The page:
Originally Posted by nycindie
I do see value in occasionally pushing up against my comfort zones. Not in a punishing way, like enduring all manner of shit because it's supposedly good for me, but rather like a periodic testing to see if the parameters of my comfort zones have shifted, expanded, or contracted.
I mean, there are a lot of foods and condiments I like now that I told myself I hated as a kid without even trying them. If I hadn't ever chosen to bump up against my self-imposed limits, and to actually try these things, I wouldn't be enjoying yogurt, coffee, mustard, and some other things as much as I am today (yes, these are all foods that I never even tasted until I was an adult). I still wrestle with feeling awkward around people, especially in group settings or parties, and so I push my comfort zone a lot to get past that because I do want people in my life and to be more at ease in groups without needing alcohol, so I am willing to look foolish and feel uncomfortable to achieve that goal. But if I ain't feeling the need to go there, I guiltlessly stay home and enjoy my comfort zone.
I approach the boundary-testing of my comfort zones as an exercise that I do solely for my own benefit, if and when I see fit to do so. If I find that I like my comfort zones just as they are and have no need to push past them anymore, that's perfectly fine, too. But while I do think that it is beneficial to at least look at our comfort zones and occasionally test them, I don't think anyone else should be telling me which comfort zones I should give up or test - and I hope I haven't come off as someone who tells others what zones to test, although I know I've made suggestions to people as ideas to look at and see if it rings true for themselves.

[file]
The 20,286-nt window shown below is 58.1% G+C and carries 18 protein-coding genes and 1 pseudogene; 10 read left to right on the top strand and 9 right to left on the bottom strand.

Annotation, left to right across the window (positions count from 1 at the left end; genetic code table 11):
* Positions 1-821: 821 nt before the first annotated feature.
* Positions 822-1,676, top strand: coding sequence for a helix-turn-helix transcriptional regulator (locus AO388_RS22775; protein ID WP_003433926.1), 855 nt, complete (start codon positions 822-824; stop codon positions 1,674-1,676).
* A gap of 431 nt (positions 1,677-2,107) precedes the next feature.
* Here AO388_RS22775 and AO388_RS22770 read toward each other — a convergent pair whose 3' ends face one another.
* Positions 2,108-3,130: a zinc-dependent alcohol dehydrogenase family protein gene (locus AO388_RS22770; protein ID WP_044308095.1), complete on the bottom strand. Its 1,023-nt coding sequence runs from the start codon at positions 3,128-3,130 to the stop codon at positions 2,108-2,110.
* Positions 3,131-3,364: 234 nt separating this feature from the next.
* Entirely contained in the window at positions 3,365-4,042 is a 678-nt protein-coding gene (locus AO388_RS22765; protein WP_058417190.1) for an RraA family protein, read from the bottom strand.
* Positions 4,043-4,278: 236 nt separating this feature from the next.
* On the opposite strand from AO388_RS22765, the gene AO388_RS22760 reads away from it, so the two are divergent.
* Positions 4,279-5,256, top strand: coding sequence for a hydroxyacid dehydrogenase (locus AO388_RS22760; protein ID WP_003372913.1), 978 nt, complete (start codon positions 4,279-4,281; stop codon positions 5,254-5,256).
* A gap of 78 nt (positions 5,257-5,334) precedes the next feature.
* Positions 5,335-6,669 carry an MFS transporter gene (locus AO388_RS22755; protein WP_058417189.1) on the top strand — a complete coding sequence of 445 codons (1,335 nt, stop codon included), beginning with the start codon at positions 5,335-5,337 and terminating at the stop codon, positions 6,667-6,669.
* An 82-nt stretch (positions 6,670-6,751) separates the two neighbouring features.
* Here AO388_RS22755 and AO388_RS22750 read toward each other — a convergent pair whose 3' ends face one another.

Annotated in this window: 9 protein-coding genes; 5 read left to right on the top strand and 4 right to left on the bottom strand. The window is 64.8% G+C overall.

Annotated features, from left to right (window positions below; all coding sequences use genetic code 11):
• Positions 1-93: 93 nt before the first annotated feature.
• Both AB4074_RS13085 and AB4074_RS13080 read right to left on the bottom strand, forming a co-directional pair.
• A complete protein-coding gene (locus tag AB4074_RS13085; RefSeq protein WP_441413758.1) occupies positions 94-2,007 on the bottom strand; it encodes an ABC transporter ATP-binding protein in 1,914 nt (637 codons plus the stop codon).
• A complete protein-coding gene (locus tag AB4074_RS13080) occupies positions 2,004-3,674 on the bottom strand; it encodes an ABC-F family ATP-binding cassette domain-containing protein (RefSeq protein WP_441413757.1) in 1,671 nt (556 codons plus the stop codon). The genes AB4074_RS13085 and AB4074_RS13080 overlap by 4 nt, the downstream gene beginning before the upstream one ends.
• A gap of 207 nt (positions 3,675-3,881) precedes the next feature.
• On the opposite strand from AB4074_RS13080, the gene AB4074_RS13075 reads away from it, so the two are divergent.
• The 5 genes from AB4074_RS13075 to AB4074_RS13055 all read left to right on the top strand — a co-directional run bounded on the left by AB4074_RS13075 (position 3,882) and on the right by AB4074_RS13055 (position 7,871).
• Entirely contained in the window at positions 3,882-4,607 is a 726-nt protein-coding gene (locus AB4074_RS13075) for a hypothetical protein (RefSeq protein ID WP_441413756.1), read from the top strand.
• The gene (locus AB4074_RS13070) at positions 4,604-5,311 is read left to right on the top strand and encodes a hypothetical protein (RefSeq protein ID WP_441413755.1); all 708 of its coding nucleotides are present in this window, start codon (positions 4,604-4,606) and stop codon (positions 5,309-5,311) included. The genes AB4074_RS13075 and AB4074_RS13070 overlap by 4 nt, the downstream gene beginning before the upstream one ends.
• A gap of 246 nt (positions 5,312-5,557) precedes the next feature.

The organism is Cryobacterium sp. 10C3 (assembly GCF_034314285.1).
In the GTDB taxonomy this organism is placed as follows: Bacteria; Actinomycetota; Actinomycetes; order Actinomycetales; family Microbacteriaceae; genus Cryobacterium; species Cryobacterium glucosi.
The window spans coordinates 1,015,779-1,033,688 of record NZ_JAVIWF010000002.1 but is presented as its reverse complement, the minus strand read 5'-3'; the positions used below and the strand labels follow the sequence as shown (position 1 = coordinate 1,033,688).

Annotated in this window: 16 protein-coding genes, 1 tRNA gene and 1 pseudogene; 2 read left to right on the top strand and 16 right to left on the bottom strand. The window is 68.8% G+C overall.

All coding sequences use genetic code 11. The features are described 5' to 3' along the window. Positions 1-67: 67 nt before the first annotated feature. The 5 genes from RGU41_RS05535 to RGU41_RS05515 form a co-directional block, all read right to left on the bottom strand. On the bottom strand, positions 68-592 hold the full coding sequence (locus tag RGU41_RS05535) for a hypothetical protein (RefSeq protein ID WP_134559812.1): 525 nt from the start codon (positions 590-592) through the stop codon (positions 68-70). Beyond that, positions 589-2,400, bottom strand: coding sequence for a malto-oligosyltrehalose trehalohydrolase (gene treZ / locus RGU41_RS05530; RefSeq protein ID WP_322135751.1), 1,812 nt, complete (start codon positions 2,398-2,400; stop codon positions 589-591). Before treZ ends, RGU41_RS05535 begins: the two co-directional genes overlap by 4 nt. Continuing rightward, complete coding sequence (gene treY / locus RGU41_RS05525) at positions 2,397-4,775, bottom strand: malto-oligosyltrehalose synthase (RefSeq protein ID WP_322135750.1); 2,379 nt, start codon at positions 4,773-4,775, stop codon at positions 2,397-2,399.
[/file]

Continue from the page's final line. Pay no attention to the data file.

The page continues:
This is precisely what I talked about that I think is healthy and ok to do. If you are doing it because it is what YOU want for yourself, it is not the same as when you're doing it to impress someone else or when you feel pressured or obligated to meet external or artificial expectations.
I, too, now like a lot of foods I didn't like earlier in my life. But when I was a child, I was forced to eat certain things that tasted unpleasant to me. Tasting those things against my will as a child did NOT cause me to "develop a taste" for them. I did what I could to avoid those foods and it was not until later, as an adult, that I came to try them again ON MY OWN TERMS, and some of them I now actively seek (one example that comes to mind is raw carrots), while others I continue to dislike more and more (raw celery comes to mind - I CAN'T STAND how celery shows up EVERYWHERE).
However, I would never expect my partner(s) to "push their limits" by, for example, insisting that they go vegan because I am vegan or eat meat because I eat meat. I would never insist that my partner learn to swim if they have a phobia of water, just so they could keep me company while I go swimming.
Even when it comes to my relationship with myself: I am afraid of heights. Therefore, I do not choose to go sky-diving or mountain-climbing. I am capable of a full, rich life with stimulating hobbies and diverse activities, lots of opportunities to expand my horizons and experience satisfaction and accomplishment - without ever having to position myself thousands of feet above the surface of the earth (it only takes about a dozen feet of elevation before I begin feeling a physical reaction). Other folks may enjoy an adrenaline rush or something when they put themselves in that kind of position; I simply want to get down. If my partner(s) suddenly said to me one day, "If you want to be with me, you have to come skydiving with me, and you have to LIKE it, or at least pretend to like it", I'd rather break up. I would own my part of it and say, "No, you go skydiving by yourself, or find someone else to go with you. I'll see you when you're done." Or I could leave the relationship. And from the other side, "I require that you go skydiving with me as a condition of being in a relationship together" and if I decline, you can leave the relationship. But I think it is ridiculous to say that you can't go skydiving without me because **I** don't like heights.